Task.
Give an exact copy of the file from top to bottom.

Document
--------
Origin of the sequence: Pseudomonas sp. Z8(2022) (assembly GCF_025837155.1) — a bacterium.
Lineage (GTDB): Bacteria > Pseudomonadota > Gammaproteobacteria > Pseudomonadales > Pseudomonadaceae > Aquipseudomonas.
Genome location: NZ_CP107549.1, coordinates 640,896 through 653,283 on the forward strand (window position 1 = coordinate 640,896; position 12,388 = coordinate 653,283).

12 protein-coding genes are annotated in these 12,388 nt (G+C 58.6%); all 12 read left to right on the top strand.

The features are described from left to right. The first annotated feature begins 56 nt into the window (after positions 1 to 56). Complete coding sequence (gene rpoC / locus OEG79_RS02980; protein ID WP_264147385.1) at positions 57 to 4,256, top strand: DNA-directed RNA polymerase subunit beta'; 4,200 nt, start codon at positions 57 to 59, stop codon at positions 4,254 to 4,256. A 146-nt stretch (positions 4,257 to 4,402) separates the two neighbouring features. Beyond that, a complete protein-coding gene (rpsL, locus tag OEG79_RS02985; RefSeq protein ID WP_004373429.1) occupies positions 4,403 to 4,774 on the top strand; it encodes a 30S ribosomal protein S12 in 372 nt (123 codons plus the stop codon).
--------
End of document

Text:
Origin of the sequence: Pseudomonas sp. Z8(2022) (assembly GCF_025837155.1) — a bacterium.
Lineage (GTDB): Bacteria > Pseudomonadota > Gammaproteobacteria > Pseudomonadales > Pseudomonadaceae > Aquipseudomonas.
Genome location: NZ_CP107549.1, coordinates 640,896 through 653,283 on the forward strand (window position 1 = coordinate 640,896; position 12,388 = coordinate 653,283).

12 protein-coding genes are annotated in these 12,388 nt (G+C 58.6%); all 12 read left to right on the top strand.

The features are described from left to right. The first annotated feature begins 56 nt into the window (after positions 1 to 56). Complete coding sequence (gene rpoC / locus OEG79_RS02980; protein ID WP_264147385.1) at positions 57 to 4,256, top strand: DNA-directed RNA polymerase subunit beta'; 4,200 nt, start codon at positions 57 to 59, stop codon at positions 4,254 to 4,256. A 146-nt stretch (positions 4,257 to 4,402) separates the two neighbouring features. Beyond that, a complete protein-coding gene (rpsL, locus tag OEG79_RS02985; RefSeq protein ID WP_004373429.1) occupies positions 4,403 to 4,774 on the top strand; it encodes a 30S ribosomal protein S12 in 372 nt (123 codons plus the stop codon).